Why, indeed, is it terrible at all? It is peculiarly  difficult to get one’s mind around this question. Every attempt to describe the evil of death suggests either that we fear the loss of goods (including  the good of life),  and so misses  the distinctive feeling of ontological insecurity; or else concludes that we fear  non-existence per se  — and that seems irrational.  In another sense, however, it is plainly reasonable to fear death: for if we did not, we should fail to secure our own survival, and therefore threaten the success of all our projects. Hence a rational being needs the fear of death, just as he needs the capacity for nausea at foul smells, or the disposition to sleep from time to time. But does that make the fear into a rational fear? 

What is a rational fear? Presumably it is rational to fear what will pain you. It is rational to fear some condition, to the extent that you would wish to get out of it, when you are in it. But again the criterion does not apply to death. If death is the end, then no one fears to escape from it, once it has arrived. When Achilles complains to Odysseus that he.would rather be the meanest serf on earth, than the greatest prince in Hades, he speaks from a point beyond death  — he speaks as a ‘spirit’ who has survived his encounter with death. But he justifies the fear of death only by showing that it leads to an irreversible decline in one’s fortunes; not by showing that it brings one’s fortunes to an end.

In response to this unanswerable riddle, it is tempting to turn the argument on its head, arguing that it is rational to fear the absence of death. Drawing on a famous play by the brothers Capek, Bernard Williams  (The Makropoulos Case) has argued for the ‘tedium’ of immortality, pointing out that our joys are mortal joys, dependent upon death for their desirability. The central character of the play, who has lived through every love and joy only to rise to a frozen plateau of cynical disregard for others, displays the true character  of a  practical reason that has been shorn of  mortal limits. (A more comic version of immortal tedium is to be found in the brilliant last chapter of Julian Barnes’s  A History of the World in Ten and a Half Chapters).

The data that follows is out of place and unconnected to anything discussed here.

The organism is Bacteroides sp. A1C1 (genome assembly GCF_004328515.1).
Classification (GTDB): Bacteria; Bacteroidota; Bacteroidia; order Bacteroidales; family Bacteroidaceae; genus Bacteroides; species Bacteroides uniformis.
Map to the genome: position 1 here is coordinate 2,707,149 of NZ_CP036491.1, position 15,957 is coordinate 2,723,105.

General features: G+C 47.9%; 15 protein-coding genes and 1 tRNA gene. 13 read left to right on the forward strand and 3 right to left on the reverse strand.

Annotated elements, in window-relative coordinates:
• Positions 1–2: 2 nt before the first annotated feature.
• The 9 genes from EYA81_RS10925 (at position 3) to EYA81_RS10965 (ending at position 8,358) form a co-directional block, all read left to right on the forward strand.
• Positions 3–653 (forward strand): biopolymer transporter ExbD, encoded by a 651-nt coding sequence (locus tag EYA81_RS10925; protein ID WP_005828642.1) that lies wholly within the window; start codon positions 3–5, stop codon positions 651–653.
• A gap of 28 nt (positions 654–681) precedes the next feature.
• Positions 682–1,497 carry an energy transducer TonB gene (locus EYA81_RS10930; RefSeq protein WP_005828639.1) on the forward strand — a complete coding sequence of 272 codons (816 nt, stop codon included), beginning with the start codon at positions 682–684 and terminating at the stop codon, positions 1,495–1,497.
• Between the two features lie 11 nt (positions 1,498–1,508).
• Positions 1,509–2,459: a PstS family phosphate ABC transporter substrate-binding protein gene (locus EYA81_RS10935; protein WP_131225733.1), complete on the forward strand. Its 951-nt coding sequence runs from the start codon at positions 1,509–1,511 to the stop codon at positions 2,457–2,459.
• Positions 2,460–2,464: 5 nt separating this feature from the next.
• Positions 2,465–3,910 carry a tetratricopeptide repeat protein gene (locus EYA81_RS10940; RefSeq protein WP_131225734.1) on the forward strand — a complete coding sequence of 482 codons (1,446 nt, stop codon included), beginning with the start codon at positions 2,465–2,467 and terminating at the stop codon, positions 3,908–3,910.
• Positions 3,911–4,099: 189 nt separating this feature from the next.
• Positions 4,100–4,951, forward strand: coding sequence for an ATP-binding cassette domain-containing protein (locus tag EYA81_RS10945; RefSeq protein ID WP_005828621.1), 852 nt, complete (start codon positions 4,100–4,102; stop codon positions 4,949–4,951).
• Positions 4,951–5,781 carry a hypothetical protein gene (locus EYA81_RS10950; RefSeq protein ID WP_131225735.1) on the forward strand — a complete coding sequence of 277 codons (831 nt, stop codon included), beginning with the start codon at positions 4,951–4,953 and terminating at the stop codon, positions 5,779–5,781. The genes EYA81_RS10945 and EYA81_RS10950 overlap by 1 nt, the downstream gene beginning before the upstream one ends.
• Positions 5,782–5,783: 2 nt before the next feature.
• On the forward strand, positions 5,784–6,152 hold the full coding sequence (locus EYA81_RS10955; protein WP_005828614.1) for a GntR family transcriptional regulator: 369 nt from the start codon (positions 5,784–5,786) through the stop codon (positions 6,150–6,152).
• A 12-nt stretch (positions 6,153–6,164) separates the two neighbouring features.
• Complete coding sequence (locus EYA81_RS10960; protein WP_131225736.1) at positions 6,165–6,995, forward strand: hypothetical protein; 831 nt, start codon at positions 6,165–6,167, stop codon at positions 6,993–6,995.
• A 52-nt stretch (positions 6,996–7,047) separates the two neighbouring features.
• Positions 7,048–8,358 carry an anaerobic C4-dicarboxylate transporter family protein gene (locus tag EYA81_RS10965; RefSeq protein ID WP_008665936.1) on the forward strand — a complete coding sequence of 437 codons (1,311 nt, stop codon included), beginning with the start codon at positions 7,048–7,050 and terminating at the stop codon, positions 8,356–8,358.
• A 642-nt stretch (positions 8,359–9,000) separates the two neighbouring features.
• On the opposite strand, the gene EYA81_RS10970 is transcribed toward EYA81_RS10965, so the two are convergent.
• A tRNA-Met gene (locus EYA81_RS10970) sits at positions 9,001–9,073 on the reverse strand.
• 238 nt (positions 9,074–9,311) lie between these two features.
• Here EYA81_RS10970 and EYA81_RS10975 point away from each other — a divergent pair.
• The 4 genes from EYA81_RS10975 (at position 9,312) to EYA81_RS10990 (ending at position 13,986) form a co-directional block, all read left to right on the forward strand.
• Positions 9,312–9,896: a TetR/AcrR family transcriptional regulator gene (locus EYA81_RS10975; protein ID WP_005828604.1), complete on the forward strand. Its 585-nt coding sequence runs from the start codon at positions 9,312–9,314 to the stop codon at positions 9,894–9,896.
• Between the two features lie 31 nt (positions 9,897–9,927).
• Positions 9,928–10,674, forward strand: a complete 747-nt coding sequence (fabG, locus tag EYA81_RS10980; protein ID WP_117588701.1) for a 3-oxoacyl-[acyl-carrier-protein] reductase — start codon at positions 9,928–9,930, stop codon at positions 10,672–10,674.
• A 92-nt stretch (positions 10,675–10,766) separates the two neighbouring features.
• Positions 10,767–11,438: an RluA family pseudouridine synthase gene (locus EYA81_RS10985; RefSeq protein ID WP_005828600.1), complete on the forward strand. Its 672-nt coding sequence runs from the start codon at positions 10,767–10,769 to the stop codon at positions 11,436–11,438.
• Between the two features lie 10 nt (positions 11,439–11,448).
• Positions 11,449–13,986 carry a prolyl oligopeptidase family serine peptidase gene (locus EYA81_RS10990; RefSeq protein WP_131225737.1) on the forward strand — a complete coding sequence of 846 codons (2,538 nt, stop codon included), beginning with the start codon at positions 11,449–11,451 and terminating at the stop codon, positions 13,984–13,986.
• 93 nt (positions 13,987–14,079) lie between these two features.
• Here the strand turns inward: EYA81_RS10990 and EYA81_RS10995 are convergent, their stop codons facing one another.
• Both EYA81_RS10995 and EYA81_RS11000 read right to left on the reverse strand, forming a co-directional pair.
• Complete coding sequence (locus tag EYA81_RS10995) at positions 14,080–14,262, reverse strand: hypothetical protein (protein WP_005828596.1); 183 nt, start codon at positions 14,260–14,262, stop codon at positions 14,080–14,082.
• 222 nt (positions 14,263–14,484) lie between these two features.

Traditional defenders of immortality would scarcely be disturbed by Williams’s argument. They would argue, with Aquinas (and Dante of Paradiso), that our mortal desires are precisely what we lose in dying; so as to devote ourselves to those other and more my enterprises which never grow stale. The worship of God bears infinite repetition, precisely because its object too is infinite. Never does the Mass or the Sacred Service weary the true believer, or cause him to doubt the meaning of its inner message. If there is eternal life why should that not be it?   ·

Timely Death
Such thoughts do nothing to console the timorous pagan. Is he caught  between  the irrational  fear of death that  the capacity for success demands, and the rational fear of a joyless longevity? would be terrible indeed.

Looked at from the third-person perspective, death is not always evil. Sometimes, indeed, it is a good. First, death may be conceivably  a rightful punishment. A person’s crimes may be sufficient reason for killing him: in which case, how can it be said that his death is an evil? (Think  of Hitler  or  Stalin: not  only  were  their deaths good in themselves; more miserable deaths would have been even better.)